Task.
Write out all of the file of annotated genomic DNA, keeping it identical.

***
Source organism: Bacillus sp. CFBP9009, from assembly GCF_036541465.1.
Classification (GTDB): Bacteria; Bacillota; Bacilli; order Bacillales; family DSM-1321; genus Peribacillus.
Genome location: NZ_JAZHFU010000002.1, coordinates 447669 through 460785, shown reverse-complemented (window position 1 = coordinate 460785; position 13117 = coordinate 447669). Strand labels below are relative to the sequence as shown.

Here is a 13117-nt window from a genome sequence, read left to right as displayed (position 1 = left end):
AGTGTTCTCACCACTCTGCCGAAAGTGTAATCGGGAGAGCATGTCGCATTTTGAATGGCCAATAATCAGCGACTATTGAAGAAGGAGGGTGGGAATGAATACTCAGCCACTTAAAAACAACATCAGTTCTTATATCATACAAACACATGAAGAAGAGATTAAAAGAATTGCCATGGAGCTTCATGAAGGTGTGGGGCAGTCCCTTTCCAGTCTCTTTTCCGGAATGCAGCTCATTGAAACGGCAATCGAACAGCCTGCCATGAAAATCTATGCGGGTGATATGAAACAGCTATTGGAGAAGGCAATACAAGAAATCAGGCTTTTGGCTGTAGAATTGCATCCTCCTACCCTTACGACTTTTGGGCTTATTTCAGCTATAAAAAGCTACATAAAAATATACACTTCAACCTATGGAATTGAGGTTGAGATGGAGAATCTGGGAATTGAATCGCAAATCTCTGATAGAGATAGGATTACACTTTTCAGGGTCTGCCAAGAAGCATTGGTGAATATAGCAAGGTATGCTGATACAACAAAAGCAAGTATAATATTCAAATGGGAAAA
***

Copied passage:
Source organism: Bacillus sp. CFBP9009, from assembly GCF_036541465.1.
Classification (GTDB): Bacteria; Bacillota; Bacilli; order Bacillales; family DSM-1321; genus Peribacillus.
Genome location: NZ_JAZHFU010000002.1, coordinates 447669 through 460785, shown reverse-complemented (window position 1 = coordinate 460785; position 13117 = coordinate 447669). Strand labels below are relative to the sequence as shown.

Here is a 13117-nt window from a genome sequence, read left to right as displayed (position 1 = left end):
AGTGTTCTCACCACTCTGCCGAAAGTGTAATCGGGAGAGCATGTCGCATTTTGAATGGCCAATAATCAGCGACTATTGAAGAAGGAGGGTGGGAATGAATACTCAGCCACTTAAAAACAACATCAGTTCTTATATCATACAAACACATGAAGAAGAGATTAAAAGAATTGCCATGGAGCTTCATGAAGGTGTGGGGCAGTCCCTTTCCAGTCTCTTTTCCGGAATGCAGCTCATTGAAACGGCAATCGAACAGCCTGCCATGAAAATCTATGCGGGTGATATGAAACAGCTATTGGAGAAGGCAATACAAGAAATCAGGCTTTTGGCTGTAGAATTGCATCCTCCTACCCTTACGACTTTTGGGCTTATTTCAGCTATAAAAAGCTACATAAAAATATACACTTCAACCTATGGAATTGAGGTTGAGATGGAGAATCTGGGAATTGAATCGCAAATCTCTGATAGAGATAGGATTACACTTTTCAGGGTCTGCCAAGAAGCATTGGTGAATATAGCAAGGTATGCTGATACAACAAAAGCAAGTATAATATTCAAATGGGAAAA